Examples of brain plasticity surface in nearly every field of Neuroscience
Also referred to as Cortical remapping or neuroplasticity, Brain plasticity refers the innate ability of the brain to change and more so adapt through experience. Early psychologists believed that brain plasticity occurred in children only such that after one reached early adulthood, the physical structure of the brain had attained a state of permanency. However, modern psychology has through research demonstrated that novel neural pathways continue to be created in the brain as existing pathways are altered. Neuroplasticity thus continues to be exhibited in the brain so human beings can be able progressively adapt to fresh experiences, for the creation of new memories and the ability to learn novel information. This paper seeks to discuss and provide examples of brain plasticity surface in the field of neurology in following systems visual, auditory, motor, language, and memory.
The workings of brain plasticity
A human being’s brain is known to be made up of more than 100 billion neurons. Early neurologists believed that the process of neuron creation also referred to as neurogenesis ceased soon after birth. New research in neurology has offered proof that the human brain indeed has exceptional abilities to restructure neural pathways, realize the creation of new neural connections and in some specific cases bring about the creation of new neurons.
Brain plasticity is influenced by age and as much as plasticity continues through out one’s lifetime, some aspects of brain plasticity are more pronounced in very specific development stages. Brain plasticity incorporate various process and is not limited to neurons only but also includes vascular and glial brain cells. It occurs as a result of two distinctively different reasons, recovery from brain damage and due to new learning experiences and subsequent memory formation. Brain plasticity is influenced by the environment as well as individual genetic traits.
In the early years of a child’s development, rapid rates of brain development are known to occur. Researchers estimate that one neuron in a newborn baby’s cerebral cortex contains approximately 2400 synapses. By the time a child attains the age of three years, synapses in each neuron in the cerebral context number 15,000. However, an average adult only has approximately 7500 synapses per neuron. This is due to the fact that as adults gain fresh experiences, some of the synapses are strengthened as others are erased. This is done through a process referred to as synaptic pruning. Neurons which are actively used by the brain tend to be strengthened and those that are seldom used are let to die. This is the process through which the brain tends to adopt to changes in the environment.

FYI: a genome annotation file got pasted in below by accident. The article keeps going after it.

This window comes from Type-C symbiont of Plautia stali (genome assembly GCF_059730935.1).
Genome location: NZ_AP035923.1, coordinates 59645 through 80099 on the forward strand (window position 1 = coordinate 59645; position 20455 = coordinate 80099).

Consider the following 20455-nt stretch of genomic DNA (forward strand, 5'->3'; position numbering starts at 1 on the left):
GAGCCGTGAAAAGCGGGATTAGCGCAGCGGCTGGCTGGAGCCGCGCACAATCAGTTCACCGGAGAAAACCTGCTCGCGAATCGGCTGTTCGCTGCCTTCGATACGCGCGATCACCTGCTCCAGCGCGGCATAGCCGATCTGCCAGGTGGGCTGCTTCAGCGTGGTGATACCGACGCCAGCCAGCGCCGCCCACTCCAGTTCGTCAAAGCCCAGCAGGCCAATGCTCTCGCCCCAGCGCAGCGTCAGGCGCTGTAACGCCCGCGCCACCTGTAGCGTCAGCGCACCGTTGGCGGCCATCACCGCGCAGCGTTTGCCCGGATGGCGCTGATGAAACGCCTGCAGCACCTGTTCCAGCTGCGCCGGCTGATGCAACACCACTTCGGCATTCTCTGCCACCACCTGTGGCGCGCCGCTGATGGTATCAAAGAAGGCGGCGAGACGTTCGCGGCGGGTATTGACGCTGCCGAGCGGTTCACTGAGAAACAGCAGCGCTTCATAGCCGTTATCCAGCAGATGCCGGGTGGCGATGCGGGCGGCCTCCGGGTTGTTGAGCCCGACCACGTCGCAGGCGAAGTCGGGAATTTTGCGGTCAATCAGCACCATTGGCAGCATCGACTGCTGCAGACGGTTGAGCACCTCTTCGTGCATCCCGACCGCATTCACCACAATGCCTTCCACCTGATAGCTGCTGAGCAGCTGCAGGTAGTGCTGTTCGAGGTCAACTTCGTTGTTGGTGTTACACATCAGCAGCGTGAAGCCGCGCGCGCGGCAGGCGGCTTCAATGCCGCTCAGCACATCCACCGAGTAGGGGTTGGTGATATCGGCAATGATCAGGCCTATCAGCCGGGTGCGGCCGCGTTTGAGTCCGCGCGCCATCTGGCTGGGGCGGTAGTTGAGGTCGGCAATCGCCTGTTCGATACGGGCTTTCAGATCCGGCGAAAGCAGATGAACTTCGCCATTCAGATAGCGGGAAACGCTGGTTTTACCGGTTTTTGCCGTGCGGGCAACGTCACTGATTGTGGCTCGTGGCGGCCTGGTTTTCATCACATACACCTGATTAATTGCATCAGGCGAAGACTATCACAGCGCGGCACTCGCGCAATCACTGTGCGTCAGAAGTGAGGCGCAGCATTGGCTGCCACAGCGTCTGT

There are to major forms of brain plasticity. Functional plasticity and structural plasticity. Structural plasticity entails changes in the physical structure of the brain enabled through learning experiences. Functional plasticity on the other hand relates to the brains tendency to transfer neural functions from an injured part of the brain to undamaged regions.
Memory and brain plasticity
Memories define an individual. Even in situations where two people as exposed to the same experience, individual memories tend to be distinctively different as a result of differences in individual memory capacities. However, these memories can either last an entire lifetime or just for a short duration of time. The brain is known to have more than one memory system each with different traits as is defined by the type of neuronal network. The creation of new memories is dependent on synaptic plasticity. Working memory store information in the brain for a short period of time when the brain is considered as being in an active and conscious state. For instance, research studies conducted involving children as participants have exhibited results that indicate their working memory is profoundly different from that of adults. As such, this means that the use of working memory in learning is strengthened as actively used synapses are continuously used. As children continue with the learning process, the tend to improve their working memory and as such brain plasticity helps them to adapt to alterations required to store larger working memory capacities.
Language and brain plasticity
Language is a prominent ability common in human beings. It involves the application of complex neural components which involve both sensory motor systems as well as memory systems. It common to to finds that individuals loose the ability to use language after suffering from the debilitating effects of a stroke. It is also common to find that people who have indulge in drug abuse over long periods of time have tendencies to have slurred speech. As such these are all aspects of brain injury. There are instances where plasticity occurs such that brain damage to areas dedicates to speech are transfer those processes to other parts of th brain such that an affected individual can realize normal language and speech over time.
Sensory motor systems and brain plasticity
reflexes are considered as the most significant and simplest of a human beings movement. The are essentially fixed and automated muscular responses to specific stimuli. It is important to comprehend that even the most simple reflex has to involve coordinated neural activity which involve the controlled regulation of agonist as well as antagonist muscles. The motor cortex is charges with coordinating reflexes such that damage to this area could to disability. However, through physiotherapy, brain plasticity is evoked and individuals can be seen to slowly return to normal use of reflexes and other sensory motor skills.
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